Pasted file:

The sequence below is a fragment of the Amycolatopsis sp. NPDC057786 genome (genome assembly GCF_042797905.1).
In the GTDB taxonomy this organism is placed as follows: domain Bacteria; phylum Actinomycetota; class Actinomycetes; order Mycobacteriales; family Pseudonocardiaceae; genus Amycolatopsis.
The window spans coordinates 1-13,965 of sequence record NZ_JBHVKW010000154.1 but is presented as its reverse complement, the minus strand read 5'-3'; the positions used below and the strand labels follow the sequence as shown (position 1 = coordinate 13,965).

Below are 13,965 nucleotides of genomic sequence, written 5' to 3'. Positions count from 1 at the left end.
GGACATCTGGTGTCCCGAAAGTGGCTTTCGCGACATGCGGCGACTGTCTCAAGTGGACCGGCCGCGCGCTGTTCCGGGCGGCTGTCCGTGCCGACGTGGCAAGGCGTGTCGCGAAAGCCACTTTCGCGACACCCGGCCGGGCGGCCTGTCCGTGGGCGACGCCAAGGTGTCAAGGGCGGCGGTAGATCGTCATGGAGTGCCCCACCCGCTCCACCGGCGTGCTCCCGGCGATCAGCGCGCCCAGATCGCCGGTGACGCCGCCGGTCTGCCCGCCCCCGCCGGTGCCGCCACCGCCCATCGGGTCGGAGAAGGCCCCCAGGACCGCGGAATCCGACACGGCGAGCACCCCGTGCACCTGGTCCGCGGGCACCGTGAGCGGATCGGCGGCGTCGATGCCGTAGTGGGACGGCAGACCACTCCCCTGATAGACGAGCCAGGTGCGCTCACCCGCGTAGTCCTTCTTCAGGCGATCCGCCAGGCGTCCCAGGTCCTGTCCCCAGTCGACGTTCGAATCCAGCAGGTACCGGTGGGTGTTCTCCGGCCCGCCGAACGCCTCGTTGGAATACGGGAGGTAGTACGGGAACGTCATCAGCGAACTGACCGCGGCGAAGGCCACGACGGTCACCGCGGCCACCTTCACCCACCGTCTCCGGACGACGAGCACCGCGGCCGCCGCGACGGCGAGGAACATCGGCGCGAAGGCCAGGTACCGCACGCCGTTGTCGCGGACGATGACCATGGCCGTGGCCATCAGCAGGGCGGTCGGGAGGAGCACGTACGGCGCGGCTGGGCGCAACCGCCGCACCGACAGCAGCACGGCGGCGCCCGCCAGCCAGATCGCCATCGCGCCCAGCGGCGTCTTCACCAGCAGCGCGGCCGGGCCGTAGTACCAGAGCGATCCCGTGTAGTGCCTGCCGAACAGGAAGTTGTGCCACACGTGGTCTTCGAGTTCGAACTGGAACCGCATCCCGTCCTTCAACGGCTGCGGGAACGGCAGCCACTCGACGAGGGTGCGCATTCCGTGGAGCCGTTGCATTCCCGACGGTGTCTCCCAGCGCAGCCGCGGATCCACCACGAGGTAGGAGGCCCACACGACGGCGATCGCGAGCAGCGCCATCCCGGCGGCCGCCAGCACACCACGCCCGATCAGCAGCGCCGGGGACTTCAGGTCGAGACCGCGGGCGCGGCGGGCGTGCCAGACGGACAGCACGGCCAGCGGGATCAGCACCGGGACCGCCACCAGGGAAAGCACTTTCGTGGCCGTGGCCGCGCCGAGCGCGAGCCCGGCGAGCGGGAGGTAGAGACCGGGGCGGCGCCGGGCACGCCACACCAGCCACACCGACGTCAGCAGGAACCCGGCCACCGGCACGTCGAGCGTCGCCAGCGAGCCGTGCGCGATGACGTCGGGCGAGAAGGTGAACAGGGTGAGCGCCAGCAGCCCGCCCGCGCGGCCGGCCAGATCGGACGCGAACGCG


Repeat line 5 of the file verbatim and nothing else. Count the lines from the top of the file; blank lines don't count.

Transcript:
GGACATCTGGTGTCCCGAAAGTGGCTTTCGCGACATGCGGCGACTGTCTCAAGTGGACCGGCCGCGCGCTGTTCCGGGCGGCTGTCCGTGCCGACGTGGCAAGGCGTGTCGCGAAAGCCACTTTCGCGACACCCGGCCGGGCGGCCTGTCCGTGGGCGACGCCAAGGTGTCAAGGGCGGCGGTAGATCGTCATGGAGTGCCCCACCCGCTCCACCGGCGTGCTCCCGGCGATCAGCGCGCCCAGATCGCCGGTGACGCCGCCGGTCTGCCCGCCCCCGCCGGTGCCGCCACCGCCCATCGGGTCGGAGAAGGCCCCCAGGACCGCGGAATCCGACACGGCGAGCACCCCGTGCACCTGGTCCGCGGGCACCGTGAGCGGATCGGCGGCGTCGATGCCGTAGTGGGACGGCAGACCACTCCCCTGATAGACGAGCCAGGTGCGCTCACCCGCGTAGTCCTTCTTCAGGCGATCCGCCAGGCGTCCCAGGTCCTGTCCCCAGTCGACGTTCGAATCCAGCAGGTACCGGTGGGTGTTCTCCGGCCCGCCGAACGCCTCGTTGGAATACGGGAGGTAGTACGGGAACGTCATCAGCGAACTGACCGCGGCGAAGGCCACGACGGTCACCGCGGCCACCTTCACCCACCGTCTCCGGACGACGAGCACCGCGGCCGCCGCGACGGCGAGGAACATCGGCGCGAAGGCCAGGTACCGCACGCCGTTGTCGCGGACGATGACCATGGCCGTGGCCATCAGCAGGGCGGTCGGGAGGAGCACGTACGGCGCGGCTGGGCGCAACCGCCGCACCGACAGCAGCACGGCGGCGCCCGCCAGCCAGATCGCCATCGCGCCCAGCGGCGTCTTCACCAGCAGCGCGGCCGGGCCGTAGTACCAGAGCGATCCCGTGTAGTGCCTGCCGAACAGGAAGTTGTGCCACACGTGGTCTTCGAGTTCGAACTGGAACCGCATCCCGTCCTTCAACGGCTGCGGGAACGGCAGCCACTCGACGAGGGTGCGCATTCCGTGGAGCCGTTGCATTCCCGACGGTGTCTCCCAGCGCAGCCGCGGATCCACCACGAGGTAGGAGGCCCACACGACGGCGATCGCGAGCAGCGCCATCCCGGCGGCCGCCAGCACACCACGCCCGATCAGCAGCGCCGGGGACTTCAGGTCGAGACCGCGGGCGCGGCGGGCGTGCCAGACGGACAGCACGGCCAGCGGGATCAGCACCGGGACCGCCACCAGGGAAAGCACTTTCGTGGCCGTGGCCGCGCCGAGCGCGAGCCCGGCGAGCGGGAGGTAGAGACCGGGGCGGCGCCGGGCACGCCACACCAGCCACACCGACGTCAGCAGGAACCCGGCCACCGGCACGTCGAGCGTCGCCAGCGAGCCGTGCGCGATGACGTCGGGCGAGAAGGTGAACAGGGTGAGCGCCAGCAGCCCGCCCGCGCGGCCGGCCAGATCGGACGCGAACGCG